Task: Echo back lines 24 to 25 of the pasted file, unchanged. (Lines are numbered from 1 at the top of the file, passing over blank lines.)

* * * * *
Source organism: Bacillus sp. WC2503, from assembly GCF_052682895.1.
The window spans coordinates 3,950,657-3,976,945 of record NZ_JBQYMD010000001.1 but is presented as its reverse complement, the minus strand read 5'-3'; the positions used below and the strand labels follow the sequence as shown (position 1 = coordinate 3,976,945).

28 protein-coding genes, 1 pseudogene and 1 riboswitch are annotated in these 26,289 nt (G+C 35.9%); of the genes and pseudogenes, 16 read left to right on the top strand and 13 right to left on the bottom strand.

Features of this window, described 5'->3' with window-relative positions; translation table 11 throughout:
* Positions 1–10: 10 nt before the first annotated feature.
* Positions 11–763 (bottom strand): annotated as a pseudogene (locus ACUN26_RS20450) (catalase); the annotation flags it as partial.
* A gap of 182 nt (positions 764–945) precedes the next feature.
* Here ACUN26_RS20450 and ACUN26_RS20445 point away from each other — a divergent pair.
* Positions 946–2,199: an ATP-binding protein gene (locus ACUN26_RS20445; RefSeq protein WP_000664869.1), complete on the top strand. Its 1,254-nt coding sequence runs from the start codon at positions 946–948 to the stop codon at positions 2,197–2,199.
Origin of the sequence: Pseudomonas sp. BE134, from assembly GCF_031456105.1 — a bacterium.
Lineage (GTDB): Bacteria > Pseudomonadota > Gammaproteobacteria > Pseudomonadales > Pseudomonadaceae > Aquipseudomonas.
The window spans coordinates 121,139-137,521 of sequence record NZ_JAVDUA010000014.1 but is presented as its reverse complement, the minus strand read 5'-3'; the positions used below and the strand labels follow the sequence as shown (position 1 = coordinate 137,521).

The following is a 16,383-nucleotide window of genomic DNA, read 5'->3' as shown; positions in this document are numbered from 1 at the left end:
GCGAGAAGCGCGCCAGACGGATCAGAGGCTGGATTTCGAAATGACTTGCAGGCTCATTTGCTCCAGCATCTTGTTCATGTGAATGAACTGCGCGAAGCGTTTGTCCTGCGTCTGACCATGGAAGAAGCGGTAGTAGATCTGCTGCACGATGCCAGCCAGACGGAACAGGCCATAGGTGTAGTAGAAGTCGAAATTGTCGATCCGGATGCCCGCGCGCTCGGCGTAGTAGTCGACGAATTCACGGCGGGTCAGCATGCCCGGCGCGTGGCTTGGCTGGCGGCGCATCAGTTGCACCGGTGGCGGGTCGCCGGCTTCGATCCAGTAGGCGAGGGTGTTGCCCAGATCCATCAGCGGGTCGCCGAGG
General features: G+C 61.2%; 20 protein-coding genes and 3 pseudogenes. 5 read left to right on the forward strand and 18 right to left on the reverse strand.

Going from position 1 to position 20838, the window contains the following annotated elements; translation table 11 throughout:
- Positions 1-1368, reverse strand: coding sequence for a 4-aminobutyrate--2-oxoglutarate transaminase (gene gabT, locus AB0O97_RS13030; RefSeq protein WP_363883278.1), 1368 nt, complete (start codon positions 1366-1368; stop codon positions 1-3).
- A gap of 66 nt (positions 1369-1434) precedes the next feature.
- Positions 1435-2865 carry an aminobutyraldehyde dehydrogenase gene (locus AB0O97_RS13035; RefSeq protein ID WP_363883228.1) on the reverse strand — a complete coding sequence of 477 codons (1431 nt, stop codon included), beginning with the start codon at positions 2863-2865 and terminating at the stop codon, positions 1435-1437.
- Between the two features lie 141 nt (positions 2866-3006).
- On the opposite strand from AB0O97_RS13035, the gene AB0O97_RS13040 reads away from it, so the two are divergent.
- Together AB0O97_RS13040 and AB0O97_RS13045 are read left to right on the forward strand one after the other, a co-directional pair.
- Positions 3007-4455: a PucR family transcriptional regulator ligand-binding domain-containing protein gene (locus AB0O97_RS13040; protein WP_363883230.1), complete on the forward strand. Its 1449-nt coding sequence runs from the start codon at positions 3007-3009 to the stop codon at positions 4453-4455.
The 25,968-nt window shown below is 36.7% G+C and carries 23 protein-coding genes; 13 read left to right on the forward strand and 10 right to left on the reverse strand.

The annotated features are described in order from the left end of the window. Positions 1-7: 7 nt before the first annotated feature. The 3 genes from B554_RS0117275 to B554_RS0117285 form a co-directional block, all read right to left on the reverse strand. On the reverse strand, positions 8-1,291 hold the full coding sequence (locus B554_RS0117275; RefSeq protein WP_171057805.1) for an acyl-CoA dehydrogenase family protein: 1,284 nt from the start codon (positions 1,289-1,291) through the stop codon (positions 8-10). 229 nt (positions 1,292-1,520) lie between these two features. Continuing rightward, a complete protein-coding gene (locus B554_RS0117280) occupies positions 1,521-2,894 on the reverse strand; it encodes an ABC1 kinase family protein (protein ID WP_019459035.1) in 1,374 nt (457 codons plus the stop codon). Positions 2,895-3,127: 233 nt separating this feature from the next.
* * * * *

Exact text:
The 25,968-nt window shown below is 36.7% G+C and carries 23 protein-coding genes; 13 read left to right on the forward strand and 10 right to left on the reverse strand.

The annotated features are described in order from the left end of the window. Positions 1-7: 7 nt before the first annotated feature. The 3 genes from B554_RS0117275 to B554_RS0117285 form a co-directional block, all read right to left on the reverse strand. On the reverse strand, positions 8-1,291 hold the full coding sequence (locus B554_RS0117275; RefSeq protein WP_171057805.1) for an acyl-CoA dehydrogenase family protein: 1,284 nt from the start codon (positions 1,289-1,291) through the stop codon (positions 8-10). 229 nt (positions 1,292-1,520) lie between these two features. Continuing rightward, a complete protein-coding gene (locus B554_RS0117280) occupies positions 1,521-2,894 on the reverse strand; it encodes an ABC1 kinase family protein (protein ID WP_019459035.1) in 1,374 nt (457 codons plus the stop codon). Positions 2,895-3,127: 233 nt separating this feature from the next.